5 heavy hitters take lead on UDI

April 26, 2013 in Medical Technology

The Healthcare Transformation Group – made up of members Geisinger, Intermountain Healthcare, Kaiser Permanente, Mayo Clinic and Mercy – has created a research and development team, to put implementation of a Unique Device Identification System on the fast track.

The team is composed of physicians and clinical researchers from the five healthcare systems that make up the Healthcare Transformation Group, or HTG.

HTG was formed in 2010 as an action-oriented collaboration to share best practices and drive for needed positive change across the healthcare supply chain. The first focused initiative being addressed is the implementation of GS1 Standards. The collaboration among the five health systems evolved as an extension of each member’s involvement in healthcare’s movement toward standards adoption.

[See also: Health systems target efficiency with GS1 Standards.]

The team will advance the goals of the HTG, including the adoption of GS1 standards, and together accelerate the healthcare systems’ work to implement a UDI system. 

A UDI is intended to be used to identify the device, such as cardiac stents, pacemakers and orthopedic joint replacement, through distribution and use.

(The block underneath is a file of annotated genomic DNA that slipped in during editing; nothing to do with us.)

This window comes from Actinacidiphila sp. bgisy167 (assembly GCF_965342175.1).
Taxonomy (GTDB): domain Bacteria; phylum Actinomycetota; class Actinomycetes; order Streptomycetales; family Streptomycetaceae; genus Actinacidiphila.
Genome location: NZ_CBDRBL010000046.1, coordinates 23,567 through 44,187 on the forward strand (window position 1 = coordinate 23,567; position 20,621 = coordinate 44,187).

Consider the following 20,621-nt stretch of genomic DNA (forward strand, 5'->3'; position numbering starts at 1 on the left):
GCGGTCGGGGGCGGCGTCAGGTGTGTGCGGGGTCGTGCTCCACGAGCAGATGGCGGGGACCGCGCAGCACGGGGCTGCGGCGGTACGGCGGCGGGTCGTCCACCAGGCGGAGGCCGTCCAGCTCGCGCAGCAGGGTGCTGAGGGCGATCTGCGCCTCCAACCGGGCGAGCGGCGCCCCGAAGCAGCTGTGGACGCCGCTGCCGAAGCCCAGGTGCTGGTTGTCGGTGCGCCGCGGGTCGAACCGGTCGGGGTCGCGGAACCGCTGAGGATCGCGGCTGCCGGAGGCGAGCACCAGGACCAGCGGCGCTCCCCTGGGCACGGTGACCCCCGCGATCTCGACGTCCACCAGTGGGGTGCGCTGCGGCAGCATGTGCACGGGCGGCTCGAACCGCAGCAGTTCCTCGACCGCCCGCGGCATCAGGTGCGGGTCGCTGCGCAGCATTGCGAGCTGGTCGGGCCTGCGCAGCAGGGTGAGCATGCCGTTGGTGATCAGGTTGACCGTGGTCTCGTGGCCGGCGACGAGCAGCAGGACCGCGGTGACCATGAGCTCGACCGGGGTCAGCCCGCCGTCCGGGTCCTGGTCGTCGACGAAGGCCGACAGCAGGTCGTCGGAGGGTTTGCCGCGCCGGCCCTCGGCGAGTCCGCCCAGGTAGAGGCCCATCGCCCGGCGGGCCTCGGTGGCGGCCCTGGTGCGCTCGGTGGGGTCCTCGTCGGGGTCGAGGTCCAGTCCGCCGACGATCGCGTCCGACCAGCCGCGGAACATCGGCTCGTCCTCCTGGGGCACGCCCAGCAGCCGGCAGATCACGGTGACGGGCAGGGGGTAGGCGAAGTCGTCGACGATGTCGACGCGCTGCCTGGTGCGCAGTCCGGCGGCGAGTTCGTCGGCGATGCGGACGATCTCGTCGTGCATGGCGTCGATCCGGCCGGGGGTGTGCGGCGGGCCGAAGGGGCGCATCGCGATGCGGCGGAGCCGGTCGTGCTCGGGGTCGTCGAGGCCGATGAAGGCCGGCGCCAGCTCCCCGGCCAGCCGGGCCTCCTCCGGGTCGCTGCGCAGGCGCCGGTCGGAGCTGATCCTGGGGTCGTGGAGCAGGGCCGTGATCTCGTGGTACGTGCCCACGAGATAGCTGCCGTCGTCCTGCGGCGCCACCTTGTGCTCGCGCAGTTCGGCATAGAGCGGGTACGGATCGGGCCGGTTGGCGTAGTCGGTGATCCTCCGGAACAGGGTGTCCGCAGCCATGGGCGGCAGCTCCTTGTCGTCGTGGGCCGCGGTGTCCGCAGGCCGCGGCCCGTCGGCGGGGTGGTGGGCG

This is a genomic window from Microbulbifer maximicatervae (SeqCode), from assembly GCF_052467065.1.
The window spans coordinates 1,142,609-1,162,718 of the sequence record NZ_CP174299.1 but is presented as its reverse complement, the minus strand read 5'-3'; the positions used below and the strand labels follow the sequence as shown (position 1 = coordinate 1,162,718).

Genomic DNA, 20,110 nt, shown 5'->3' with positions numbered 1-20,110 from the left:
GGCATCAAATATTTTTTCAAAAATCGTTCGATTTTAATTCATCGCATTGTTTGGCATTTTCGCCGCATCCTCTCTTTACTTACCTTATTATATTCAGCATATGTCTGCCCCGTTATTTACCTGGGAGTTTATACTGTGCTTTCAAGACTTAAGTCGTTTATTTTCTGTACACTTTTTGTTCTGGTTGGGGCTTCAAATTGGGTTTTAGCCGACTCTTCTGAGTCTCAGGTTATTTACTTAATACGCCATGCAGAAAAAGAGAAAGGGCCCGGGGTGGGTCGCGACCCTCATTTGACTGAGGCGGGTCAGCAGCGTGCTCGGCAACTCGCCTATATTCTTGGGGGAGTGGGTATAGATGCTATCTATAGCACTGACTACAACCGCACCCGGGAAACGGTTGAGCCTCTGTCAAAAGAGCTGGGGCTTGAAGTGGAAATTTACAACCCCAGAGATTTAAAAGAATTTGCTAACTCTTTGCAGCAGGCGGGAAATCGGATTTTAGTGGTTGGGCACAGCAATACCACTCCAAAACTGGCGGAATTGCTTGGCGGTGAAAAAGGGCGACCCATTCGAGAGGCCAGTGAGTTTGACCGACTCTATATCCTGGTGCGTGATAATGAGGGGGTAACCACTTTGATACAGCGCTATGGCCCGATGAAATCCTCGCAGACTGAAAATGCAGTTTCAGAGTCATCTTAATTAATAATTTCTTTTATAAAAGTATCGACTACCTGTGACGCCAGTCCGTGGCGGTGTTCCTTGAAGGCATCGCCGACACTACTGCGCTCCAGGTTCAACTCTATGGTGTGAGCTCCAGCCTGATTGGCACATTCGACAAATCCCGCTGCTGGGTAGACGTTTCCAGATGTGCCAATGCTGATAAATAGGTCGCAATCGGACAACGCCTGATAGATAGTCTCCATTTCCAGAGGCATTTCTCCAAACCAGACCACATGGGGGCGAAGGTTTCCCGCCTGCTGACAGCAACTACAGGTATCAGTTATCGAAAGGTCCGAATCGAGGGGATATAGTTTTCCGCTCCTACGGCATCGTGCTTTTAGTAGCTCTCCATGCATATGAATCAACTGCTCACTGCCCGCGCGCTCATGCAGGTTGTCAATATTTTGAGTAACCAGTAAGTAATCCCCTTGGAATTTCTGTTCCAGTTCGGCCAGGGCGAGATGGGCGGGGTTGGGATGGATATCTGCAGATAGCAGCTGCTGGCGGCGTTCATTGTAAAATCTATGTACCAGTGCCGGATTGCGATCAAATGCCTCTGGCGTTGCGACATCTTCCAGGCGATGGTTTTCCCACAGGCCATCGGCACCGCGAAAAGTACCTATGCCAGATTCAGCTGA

The RD team includes:

  • Joseph Drozda, Jr., MD, director of outcomes research, Mercy
  • Jove Graham, director of clinical research project evelopment, Geisinger Center for Health Research, Geisinger Heath System
  • J. Brent Muhlestein, MD, cardiology, Intermountain Healthcare
  • Liz Paxton, director of surgical outcomes, Kaiser Permanente
  • Robert F. Rea, MD, cardiovascular diseases, Mayo Clinic 

“We are focused more than ever on the full implementation of a UDI system in our industry,” Drozda said, in a news release. “Clinicians clearly see the value of the adoption of data standards.”

“We also see the clear value and benefits of tracking medical devices and the positive impact this has on our patients and industry,” Rea added, in a statement.

“I don’t think recall is all of it,” Graham told Healthcare IT News, “But I think it’s the easiest example to cite. Unlike a recall of a child’s toy or something, you can just sort of look at it and figure whether you have the right one or not, when you’re talking about an implant that’s inside a patient’s body, they obviously need more information to find out the immediate answer to the question, ‘Does it affect me or does it not affect me?’”

Graham explained that today many implants come with a wallet-sized card with some information about the device. But, some devices do not even have that.

Be the first to like.
VN:F [1.9.22_1171]
Rating: 0.0/5 (0 votes cast)

Article source: http://www.healthcareitnews.com/news/5-heavy-hitters-take-lead-udi

Be Sociable, Share!
Bookmark and Share

Leave a reply

Your email address will not be published. Required fields are marked *

You may use these HTML tags and attributes: <a href="" title=""> <abbr title=""> <acronym title=""> <b> <blockquote cite=""> <cite> <code> <del datetime=""> <em> <i> <q cite=""> <strike> <strong>